Earning College Acceptance, or Buying It?

By , March 7, 2011

I’ve been listening to the radio news, and once again, I’m appalled. Yesterday, the morning host interviewed the author of a new book about applying for college. I won’t provide the book title, or the author’s name. Heaven knows, when one is trying to sell a book, one becomes reluctant to badmouth anyone else trying to do so. But, other than the affability and humor of the author, nothing in the report made me think the book would be worth reading at all.

The book describes the author’s efforts to help his child apply for college. That caught my interested. It lost me when I discovered that the author had paid someone $40,000 to coach his son through the application process.

Let me dwell on that a moment: the family paid someone a year’s college tuition to help the boy get into college!

The price alone completely disconnected my interest. I don’t have that much to spend on such a process, should I ever be tempted to do so. Further, it bothers me that people offer this preparation service, and that other people pay for it.

This indicates that a certain percentage of our nation’s college students aren’t there through their own ability to apply for college—to plan, organize, and execute the process. These people paid someone else to do what they really should be able to do themselves if they ever expect to make anything of themselves in life.

This wouldn’t be so bad if all of these efforts were directed at entrance to a top tier college and university. Paying for privilege and placement may actually be valid experience for those students who intend to pursue careers in our nation’s political arena. But the author’s son sought and eventually gained acceptance to the type of college that, without benefit of any additional descriptors from the author (at least in the interview) is a “party college.”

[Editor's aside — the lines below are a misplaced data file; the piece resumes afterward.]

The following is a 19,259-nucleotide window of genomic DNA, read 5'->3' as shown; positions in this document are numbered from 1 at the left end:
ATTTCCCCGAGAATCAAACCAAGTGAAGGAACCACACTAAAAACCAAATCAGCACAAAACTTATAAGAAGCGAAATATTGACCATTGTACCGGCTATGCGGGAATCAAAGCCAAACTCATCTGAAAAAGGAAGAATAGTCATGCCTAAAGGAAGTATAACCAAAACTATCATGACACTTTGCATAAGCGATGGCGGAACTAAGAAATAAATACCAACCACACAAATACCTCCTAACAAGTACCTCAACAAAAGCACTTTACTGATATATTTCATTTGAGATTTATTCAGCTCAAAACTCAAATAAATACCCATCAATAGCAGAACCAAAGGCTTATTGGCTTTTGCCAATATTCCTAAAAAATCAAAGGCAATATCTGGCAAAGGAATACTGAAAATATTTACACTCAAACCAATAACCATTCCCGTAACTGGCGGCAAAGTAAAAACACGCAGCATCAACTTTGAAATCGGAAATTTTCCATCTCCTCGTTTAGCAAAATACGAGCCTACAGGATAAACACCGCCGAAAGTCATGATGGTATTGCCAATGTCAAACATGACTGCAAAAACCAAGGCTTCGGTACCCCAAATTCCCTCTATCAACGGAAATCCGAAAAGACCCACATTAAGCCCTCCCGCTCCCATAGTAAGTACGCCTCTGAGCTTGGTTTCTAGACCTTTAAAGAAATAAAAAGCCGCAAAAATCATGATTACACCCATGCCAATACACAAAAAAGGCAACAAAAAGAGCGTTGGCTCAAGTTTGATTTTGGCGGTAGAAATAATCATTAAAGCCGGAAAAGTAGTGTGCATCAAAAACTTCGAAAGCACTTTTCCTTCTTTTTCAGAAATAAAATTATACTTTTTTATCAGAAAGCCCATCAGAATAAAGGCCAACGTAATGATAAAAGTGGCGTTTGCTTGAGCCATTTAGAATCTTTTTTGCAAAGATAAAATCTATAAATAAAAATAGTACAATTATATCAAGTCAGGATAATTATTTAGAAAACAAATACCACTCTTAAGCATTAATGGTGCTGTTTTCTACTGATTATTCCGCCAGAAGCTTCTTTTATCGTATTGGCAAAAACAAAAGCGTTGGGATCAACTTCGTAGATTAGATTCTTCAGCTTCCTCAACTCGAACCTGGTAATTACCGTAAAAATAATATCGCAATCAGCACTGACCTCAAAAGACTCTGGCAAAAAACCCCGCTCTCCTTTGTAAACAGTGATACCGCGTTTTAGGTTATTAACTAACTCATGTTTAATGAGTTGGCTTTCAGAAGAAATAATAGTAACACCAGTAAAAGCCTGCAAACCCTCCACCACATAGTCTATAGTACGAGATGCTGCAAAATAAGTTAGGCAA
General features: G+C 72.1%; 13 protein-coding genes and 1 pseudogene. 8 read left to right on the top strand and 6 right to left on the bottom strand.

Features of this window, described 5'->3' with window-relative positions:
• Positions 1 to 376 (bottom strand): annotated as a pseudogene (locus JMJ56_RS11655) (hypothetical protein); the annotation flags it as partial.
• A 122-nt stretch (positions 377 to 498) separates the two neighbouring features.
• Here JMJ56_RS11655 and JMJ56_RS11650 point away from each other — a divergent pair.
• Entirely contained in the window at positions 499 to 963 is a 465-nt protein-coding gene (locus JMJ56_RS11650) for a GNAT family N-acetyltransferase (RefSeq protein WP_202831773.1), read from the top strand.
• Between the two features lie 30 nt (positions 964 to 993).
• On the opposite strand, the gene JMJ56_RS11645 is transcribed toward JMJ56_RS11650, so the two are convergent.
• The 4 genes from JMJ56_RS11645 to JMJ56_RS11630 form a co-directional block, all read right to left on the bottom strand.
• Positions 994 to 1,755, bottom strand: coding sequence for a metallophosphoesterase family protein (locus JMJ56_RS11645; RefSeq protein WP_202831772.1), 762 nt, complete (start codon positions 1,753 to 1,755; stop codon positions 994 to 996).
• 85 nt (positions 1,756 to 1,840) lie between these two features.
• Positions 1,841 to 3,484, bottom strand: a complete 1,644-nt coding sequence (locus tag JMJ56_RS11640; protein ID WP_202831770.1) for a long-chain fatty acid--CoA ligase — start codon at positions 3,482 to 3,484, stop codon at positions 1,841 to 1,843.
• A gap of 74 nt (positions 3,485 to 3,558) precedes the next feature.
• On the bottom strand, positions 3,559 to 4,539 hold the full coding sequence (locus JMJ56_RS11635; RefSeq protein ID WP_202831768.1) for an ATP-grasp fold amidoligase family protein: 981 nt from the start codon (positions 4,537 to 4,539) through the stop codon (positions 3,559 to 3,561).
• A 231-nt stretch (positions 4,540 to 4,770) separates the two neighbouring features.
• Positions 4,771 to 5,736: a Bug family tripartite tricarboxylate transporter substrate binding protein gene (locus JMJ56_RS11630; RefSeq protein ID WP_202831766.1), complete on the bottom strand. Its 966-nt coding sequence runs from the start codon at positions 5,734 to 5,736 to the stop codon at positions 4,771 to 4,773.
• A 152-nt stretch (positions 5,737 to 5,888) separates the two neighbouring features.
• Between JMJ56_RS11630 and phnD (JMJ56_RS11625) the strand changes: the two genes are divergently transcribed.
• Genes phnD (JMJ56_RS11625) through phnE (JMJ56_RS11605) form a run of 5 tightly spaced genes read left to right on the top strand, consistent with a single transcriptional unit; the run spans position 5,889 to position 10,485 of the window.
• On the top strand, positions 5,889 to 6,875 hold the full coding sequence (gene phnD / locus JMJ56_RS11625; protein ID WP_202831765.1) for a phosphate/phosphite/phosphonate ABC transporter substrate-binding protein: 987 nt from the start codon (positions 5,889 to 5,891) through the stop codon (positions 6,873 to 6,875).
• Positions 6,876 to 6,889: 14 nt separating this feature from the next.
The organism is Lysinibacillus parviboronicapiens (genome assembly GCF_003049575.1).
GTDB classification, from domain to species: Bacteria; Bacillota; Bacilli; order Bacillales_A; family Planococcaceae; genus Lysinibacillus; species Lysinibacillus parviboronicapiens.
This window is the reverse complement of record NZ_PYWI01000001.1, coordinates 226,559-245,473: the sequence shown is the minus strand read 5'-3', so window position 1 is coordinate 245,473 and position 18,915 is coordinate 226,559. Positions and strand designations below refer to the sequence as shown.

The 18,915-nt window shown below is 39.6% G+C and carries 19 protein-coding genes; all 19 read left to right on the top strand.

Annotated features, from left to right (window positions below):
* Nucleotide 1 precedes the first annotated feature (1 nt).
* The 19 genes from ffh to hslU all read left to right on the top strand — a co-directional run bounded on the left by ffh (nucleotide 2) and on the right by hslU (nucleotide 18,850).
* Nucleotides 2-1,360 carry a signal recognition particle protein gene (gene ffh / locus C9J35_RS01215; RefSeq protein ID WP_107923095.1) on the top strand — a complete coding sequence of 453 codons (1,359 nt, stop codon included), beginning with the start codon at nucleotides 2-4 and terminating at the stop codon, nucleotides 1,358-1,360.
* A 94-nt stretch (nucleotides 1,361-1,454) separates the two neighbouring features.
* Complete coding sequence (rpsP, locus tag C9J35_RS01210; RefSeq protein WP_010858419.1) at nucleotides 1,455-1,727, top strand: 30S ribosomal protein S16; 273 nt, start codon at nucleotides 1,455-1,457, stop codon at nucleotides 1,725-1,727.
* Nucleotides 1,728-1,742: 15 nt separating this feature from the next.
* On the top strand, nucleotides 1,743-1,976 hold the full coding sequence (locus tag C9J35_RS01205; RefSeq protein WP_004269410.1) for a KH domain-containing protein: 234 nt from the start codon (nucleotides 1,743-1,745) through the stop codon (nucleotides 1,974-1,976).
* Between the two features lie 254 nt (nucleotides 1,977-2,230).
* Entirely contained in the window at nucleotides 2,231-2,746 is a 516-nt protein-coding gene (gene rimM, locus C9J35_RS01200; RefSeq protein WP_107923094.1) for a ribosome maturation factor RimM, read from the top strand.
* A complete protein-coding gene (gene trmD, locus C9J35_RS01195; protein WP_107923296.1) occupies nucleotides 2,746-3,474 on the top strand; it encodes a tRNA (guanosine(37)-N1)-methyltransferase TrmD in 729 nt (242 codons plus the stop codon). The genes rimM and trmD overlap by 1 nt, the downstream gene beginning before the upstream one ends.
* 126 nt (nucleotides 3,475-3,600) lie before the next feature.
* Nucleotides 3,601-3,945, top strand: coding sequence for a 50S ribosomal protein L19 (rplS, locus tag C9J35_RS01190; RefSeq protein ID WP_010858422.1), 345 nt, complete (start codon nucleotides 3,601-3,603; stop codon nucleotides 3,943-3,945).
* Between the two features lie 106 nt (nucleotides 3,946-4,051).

None of this impresses me. Aly’s unschooling prepared her for high standardized tests scores, not some high-paid “handler.” We worked together as a family to coordinate her application process, relying on our own skills, initiative, and information-gathering abilities. As a result, she got accepted to the college of her choice. In the rank of college selectivity, I believe it would fall toward the less-selective end of the scale, but prestige from exclusivity didn’t appeal to her. The college’s teaching philosophy, curriculum, location, and facilities did. She’s been accepted to the college of her dreams, just like the author’s son. We just didn’t pay $40,000 to have someone else shepherd her in.

I confess, I did urge Aly to apply to Harvard, just to see if she could get accepted. She declined.

“I don’t want to go to the east coast for school,” she reasoned, “so asking to attend without intending to accept seems dishonest.” I wonder what a hired handler would have said to that? And, in light of the alternative represented in the appalling interview, her concern for honesty in applications seems to indicate she’s going to do well in life.

2 Responses to “Earning College Acceptance, or Buying It?”

  1. Mike says:

    I do not necessarily disagree, but would like to bring up a point for discussion.

    I do not know much about your profile, but the article seems to say that you are an educated author who is trying to publish a book. I hope I am correct. With parents who are successful as you are, of course there isn’t any difficulty at all to ” work together as a family to coordinate application process, relying on our own skills, initiative, and information-gathering abilities.”

    What about the children of parents who do not have parents as educated as you are? And those who do not have guidance from their parents due to their weak educational backgrounds or immigrant status? How might an family, perhaps an immigrant family, acquire the knowledge that you have without having prior college experiences or knowledge of the U.S. education system?

    Of course, this is not the case with the author on the radio. Unfortunately, I believe that families with a less fortunate background may have to rely on help garnered from $$ to get into college these days. Wouldn’t it be a terrible if a bright kid who performed well in high school miss out on college do to not knowing or understanding about the application process? High schools rarely educate it’s students about these procedures.